etymological symmetry) for further consideration.
c. The plenary session made it clear that they did not
wish condemnation to be viewed as an exoneration or
even a lesser reduced sentence for the USF adminis-
d. The plenary session voted almost unanimously (the
President called it unanimous and then withdrew the
appellation after three or four people indicated they
had softly said 'No') for the final motion to
recommit censure and impose condemnation on the USF
e. At the next plenary session a motion was briefly
entertained, but rejected, that would have recon-
sidered the final vote for the purpose of substitut-
ing a motion of immediate censure.
4. The consequences of the AAUP actions were these:
a. The most respected voice of academic freedom in the
United States has solemnly declared, in the strongest
language available, that the USF administration vio-
lated AAUP's generally recognized guidelines for
b. USF has not "escaped" or "dodged" censure -- the
option is still open for action at next year's annual
c. The administration has proclaimed itself exonerated
and "can't fathom" what the fuss was all about.
5. More subjective remarks:
a. In fairness to both the administration and the AAUP,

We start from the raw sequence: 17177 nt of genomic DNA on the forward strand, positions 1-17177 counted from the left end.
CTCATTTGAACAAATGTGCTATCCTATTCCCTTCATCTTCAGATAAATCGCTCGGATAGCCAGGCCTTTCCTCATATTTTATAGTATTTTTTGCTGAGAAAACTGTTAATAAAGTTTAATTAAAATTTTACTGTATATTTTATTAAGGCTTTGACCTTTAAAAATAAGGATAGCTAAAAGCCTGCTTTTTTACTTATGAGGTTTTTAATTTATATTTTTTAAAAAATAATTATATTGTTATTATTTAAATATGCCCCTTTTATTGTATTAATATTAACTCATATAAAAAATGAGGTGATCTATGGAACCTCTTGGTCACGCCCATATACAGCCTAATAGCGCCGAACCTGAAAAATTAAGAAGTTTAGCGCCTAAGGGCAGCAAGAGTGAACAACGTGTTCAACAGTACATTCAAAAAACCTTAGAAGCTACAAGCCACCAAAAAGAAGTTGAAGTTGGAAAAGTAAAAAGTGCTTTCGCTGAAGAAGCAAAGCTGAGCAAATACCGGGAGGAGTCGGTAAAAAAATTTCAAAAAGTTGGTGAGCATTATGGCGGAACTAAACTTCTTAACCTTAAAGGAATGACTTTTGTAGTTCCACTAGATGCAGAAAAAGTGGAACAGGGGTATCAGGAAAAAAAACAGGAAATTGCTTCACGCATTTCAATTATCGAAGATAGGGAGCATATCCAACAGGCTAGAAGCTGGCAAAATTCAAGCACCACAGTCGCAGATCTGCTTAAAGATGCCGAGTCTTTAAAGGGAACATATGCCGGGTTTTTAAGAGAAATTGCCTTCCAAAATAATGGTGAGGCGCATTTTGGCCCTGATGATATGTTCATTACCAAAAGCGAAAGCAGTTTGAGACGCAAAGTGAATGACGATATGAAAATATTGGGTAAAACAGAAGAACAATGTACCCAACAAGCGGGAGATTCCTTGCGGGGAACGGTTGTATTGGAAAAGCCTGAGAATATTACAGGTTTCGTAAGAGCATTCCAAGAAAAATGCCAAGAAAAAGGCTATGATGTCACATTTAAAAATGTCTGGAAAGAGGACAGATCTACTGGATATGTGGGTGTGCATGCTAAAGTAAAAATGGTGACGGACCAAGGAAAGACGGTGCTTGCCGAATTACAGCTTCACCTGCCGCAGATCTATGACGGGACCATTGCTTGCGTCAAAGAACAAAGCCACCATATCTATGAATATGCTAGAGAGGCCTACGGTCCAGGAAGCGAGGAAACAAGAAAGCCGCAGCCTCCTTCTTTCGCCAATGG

it is important to remember that the university's
actions that lie at the heart of the AAUP investiga-
tion and discussion are those involving the original
charges and actions against Dr. Al-Arian, not
primarily the more recent dismissal after his indict-
b. Unlike one case back when I was state president of
UFF, AAUP made no finding that the union was at fault
in this case, although it did express the opinion
that the collectively bargained contract is
insufficiently aligned with AAUP guidelines (there
are historical and systematic reasons for this, if
anyone is interested).
c. Neither our students nor our faculty should feel in
any way criticized by the AAUP's actions -- all
criticisms were directed at the university adminis-
tration, or at President Genshaft personally, or at
the Board of Trustees institutionally. In fact, the
censure list is explicitly a list of censured admin-
istrations, not institutions.
d. On the other hand, to the extent that students and
faculty are still at risk from the consequences of
any possible future imposition of censure, we need
to be vigilant and firm in our insistence that the
administration change its attitudes and behaviors.
e. Now that we have resolved the question of union.
recognition, the next important interaction will be
the negotiation of the first ever university-level
contract. I urge the administration to be forth-
coming rather than hostile and the faculty to be
engaged and supportive rather than apathetic.
f. We have a (somewhat) new Board of Trustees and a
(somewhat) new Provost -- as a confirmed optimist I
hope and expect that things will get better in the
future and we can all get past these conflicts and
get back to doing what we love to do: our jobs.